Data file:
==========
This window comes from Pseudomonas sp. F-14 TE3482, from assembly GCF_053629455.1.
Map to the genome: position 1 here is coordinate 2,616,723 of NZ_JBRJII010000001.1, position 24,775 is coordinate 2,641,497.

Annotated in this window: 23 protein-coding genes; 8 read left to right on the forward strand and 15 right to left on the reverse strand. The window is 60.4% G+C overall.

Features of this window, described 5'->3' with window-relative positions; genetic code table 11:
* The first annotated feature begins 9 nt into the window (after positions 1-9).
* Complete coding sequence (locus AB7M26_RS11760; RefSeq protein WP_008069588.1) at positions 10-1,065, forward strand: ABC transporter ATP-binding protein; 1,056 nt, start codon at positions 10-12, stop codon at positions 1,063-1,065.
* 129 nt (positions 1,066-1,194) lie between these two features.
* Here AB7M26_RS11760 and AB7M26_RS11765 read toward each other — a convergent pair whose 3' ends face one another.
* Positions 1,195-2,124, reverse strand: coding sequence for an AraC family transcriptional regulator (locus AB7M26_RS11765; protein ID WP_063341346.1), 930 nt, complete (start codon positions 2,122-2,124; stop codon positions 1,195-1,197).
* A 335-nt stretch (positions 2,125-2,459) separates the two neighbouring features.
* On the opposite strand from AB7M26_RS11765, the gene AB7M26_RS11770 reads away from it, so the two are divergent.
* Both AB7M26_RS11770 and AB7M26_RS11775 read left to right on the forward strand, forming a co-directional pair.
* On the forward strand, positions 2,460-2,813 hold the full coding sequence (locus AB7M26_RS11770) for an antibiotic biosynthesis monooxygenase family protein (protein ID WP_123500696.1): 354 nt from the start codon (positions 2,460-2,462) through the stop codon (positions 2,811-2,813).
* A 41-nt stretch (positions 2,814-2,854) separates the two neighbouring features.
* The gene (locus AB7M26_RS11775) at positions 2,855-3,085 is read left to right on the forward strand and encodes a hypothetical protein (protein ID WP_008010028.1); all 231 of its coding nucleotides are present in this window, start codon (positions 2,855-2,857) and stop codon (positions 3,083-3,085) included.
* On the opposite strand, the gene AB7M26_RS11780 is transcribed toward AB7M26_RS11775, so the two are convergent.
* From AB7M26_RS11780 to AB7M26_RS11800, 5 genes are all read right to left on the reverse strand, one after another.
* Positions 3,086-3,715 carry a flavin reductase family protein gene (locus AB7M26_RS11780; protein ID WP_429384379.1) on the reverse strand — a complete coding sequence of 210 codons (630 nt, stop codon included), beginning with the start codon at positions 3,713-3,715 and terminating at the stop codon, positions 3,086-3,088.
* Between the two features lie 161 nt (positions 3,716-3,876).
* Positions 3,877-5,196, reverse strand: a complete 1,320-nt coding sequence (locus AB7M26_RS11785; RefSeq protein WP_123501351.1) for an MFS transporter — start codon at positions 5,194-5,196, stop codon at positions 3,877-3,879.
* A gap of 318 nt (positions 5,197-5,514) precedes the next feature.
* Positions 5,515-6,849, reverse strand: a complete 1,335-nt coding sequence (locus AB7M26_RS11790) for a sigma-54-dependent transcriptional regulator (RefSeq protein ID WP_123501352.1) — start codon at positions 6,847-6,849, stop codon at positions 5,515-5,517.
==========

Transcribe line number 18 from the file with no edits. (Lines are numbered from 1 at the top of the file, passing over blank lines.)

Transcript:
* Positions 3,086-3,715 carry a flavin reductase family protein gene (locus AB7M26_RS11780; protein ID WP_429384379.1) on the reverse strand — a complete coding sequence of 210 codons (630 nt, stop codon included), beginning with the start codon at positions 3,713-3,715 and terminating at the stop codon, positions 3,086-3,088.